American Ebola Patients Discharged from Atlanta Hospital

The first two Americans to be treated for the Ebola virus on US soil became the first American patients to be discharged from the hospital where they had been kept in isolation for treatment from the virus.

The first two Americans to be treated for the Ebola virus on US soil became the first American patients to be discharged from the hospital where they had been kept in isolation for treatment from the virus.

A statement from Emory University Hospital in Atlanta said that both Kent Brantly, MD, and Nancy Writebol had been discharged from the facility this week.

“After a rigorous and successful course of treatment and testing, the Emory Healthcare team has determined that both patients have recovered from the Ebola virus and can return to their families and community without concern for spreading the infection to others,” said Bruce Ribner, MD, the head of Emory’s Infectious Disease unit.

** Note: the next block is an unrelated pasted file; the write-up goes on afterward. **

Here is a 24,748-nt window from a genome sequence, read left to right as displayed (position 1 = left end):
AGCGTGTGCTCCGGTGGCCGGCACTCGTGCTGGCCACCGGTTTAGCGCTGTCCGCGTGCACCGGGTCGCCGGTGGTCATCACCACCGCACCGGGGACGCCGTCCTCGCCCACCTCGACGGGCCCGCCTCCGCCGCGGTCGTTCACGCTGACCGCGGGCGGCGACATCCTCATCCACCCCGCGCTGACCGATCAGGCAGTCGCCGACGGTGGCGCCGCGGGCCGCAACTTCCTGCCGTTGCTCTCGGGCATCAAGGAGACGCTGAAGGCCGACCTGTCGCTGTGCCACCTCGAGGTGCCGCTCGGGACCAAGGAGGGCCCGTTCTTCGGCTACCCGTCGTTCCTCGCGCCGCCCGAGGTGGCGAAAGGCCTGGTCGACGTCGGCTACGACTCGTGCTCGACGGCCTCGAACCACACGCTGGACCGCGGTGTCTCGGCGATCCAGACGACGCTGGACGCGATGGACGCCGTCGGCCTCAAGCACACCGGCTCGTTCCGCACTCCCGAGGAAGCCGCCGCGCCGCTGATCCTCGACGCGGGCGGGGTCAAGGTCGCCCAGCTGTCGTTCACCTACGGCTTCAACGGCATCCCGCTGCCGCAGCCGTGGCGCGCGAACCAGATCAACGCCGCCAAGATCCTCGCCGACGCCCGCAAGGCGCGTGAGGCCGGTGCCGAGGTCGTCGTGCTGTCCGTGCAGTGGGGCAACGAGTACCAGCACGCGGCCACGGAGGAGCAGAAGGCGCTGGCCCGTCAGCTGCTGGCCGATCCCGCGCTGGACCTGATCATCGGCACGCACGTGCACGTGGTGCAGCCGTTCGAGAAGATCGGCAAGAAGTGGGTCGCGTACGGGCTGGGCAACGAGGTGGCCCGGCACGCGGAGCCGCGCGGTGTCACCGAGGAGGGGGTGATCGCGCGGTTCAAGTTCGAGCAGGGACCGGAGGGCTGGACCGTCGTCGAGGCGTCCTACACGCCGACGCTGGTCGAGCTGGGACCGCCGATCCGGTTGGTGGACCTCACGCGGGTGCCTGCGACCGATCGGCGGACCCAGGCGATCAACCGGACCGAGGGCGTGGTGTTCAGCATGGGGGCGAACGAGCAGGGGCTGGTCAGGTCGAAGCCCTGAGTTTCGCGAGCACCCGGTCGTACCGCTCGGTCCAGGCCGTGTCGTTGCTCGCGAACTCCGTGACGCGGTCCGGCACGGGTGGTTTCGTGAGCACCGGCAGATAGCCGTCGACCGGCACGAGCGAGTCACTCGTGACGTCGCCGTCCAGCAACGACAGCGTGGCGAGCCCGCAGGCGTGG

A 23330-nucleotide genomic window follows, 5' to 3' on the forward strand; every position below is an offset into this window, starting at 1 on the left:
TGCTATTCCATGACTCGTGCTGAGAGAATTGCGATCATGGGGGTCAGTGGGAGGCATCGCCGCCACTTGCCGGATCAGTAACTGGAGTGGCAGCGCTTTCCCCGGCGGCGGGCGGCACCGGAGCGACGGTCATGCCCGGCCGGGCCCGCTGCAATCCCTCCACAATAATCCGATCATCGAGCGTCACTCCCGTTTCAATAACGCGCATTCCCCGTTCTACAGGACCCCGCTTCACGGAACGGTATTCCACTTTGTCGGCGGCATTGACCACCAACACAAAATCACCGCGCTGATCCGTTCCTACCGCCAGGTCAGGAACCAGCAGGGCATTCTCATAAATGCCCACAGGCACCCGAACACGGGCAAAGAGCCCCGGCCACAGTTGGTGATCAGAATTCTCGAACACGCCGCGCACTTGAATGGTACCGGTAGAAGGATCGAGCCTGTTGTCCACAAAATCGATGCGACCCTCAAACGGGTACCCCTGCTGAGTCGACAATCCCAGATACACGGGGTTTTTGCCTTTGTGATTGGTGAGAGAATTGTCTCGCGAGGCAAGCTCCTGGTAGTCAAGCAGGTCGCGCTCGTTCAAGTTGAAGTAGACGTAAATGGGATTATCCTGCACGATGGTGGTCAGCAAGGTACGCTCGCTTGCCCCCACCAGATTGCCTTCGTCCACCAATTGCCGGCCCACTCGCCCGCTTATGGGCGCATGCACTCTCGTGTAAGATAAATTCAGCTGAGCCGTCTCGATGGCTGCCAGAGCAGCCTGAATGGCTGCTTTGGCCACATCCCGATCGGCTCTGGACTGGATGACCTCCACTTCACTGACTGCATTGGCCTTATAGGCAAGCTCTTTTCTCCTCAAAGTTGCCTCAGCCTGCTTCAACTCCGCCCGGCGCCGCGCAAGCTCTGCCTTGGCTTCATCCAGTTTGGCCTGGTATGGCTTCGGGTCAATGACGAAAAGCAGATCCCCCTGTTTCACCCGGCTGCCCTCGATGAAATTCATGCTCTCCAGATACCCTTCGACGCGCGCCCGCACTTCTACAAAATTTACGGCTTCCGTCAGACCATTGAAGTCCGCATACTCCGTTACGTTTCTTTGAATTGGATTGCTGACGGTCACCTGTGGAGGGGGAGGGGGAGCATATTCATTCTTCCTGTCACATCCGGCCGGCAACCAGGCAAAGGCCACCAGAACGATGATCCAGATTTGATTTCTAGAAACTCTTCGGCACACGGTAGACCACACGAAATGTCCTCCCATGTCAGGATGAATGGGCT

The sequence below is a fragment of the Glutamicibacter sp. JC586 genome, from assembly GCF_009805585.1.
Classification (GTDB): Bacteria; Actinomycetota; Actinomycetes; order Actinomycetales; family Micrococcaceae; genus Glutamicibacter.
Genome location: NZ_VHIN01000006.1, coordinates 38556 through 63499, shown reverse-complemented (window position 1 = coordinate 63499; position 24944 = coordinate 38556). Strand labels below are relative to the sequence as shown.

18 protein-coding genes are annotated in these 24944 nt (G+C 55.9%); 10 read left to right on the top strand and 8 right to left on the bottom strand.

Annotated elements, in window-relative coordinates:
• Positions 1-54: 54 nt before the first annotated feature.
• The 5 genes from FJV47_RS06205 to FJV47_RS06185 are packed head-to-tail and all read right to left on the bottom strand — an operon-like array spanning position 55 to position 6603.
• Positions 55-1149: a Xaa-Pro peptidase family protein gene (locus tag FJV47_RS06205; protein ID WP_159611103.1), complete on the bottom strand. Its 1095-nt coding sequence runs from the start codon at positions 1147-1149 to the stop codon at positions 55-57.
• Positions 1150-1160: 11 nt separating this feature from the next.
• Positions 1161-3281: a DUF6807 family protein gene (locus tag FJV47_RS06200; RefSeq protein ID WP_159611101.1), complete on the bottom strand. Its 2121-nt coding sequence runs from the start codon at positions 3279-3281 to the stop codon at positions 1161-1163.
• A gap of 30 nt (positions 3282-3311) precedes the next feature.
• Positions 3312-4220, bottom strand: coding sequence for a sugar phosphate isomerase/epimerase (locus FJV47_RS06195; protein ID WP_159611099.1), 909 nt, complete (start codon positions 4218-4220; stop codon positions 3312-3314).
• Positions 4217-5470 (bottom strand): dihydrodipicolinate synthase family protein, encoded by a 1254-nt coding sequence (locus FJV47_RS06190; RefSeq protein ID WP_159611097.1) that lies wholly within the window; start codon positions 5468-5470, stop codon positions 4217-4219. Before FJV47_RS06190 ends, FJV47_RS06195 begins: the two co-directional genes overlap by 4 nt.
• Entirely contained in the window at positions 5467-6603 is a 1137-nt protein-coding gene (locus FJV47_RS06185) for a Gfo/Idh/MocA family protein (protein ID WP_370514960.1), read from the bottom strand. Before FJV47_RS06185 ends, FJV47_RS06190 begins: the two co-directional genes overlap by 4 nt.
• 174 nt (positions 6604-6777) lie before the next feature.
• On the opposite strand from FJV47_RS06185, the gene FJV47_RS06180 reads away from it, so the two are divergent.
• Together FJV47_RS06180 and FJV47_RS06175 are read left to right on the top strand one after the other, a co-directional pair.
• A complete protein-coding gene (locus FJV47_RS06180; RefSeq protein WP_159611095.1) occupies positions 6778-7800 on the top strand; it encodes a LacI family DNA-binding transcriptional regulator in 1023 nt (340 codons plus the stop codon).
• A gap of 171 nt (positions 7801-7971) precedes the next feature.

Brantly had been brought to Emory on Aug. 2 and Writebol shortly thereafter on a specially designed plane that prevented the virus from spreading to the air crews treating them on the flight. During their time at the Atlanta facility, the Emory statement said, the hospital maintained “extensive safety procedures throughout this treatment process and is confident that the discharge of these patients poses no public health threat.”

When it was first reported that Brantly had been diagnosed with the virus and would be transported to Emory, his initial prognosis had him as being in “grave” condition. In a story on CNN, the doctor said it was much different situation now.

“Today is a miraculous day,” he was quoted as saying. “I am thrilled to be alive, to be well and to be reunited with my family.”

The pair were treated with an experimental drug called ZMapp, which until that time had not been tested on human patients. Ribner said in the CNN story that the success of the drug and other factors will help future victims of the deadly virus.

“What we learned in caring for them will help advance the world’s understanding of how to treat Ebola infections and help, hopefully, to improve survival,” he said.

Ribner added, “The Emory Healthcare team is extremely pleased with Dr. Brantly’s and Mrs. Writebol’s recovery, and was inspired by their spirit and strength, as well as by the steadfast support of their families.”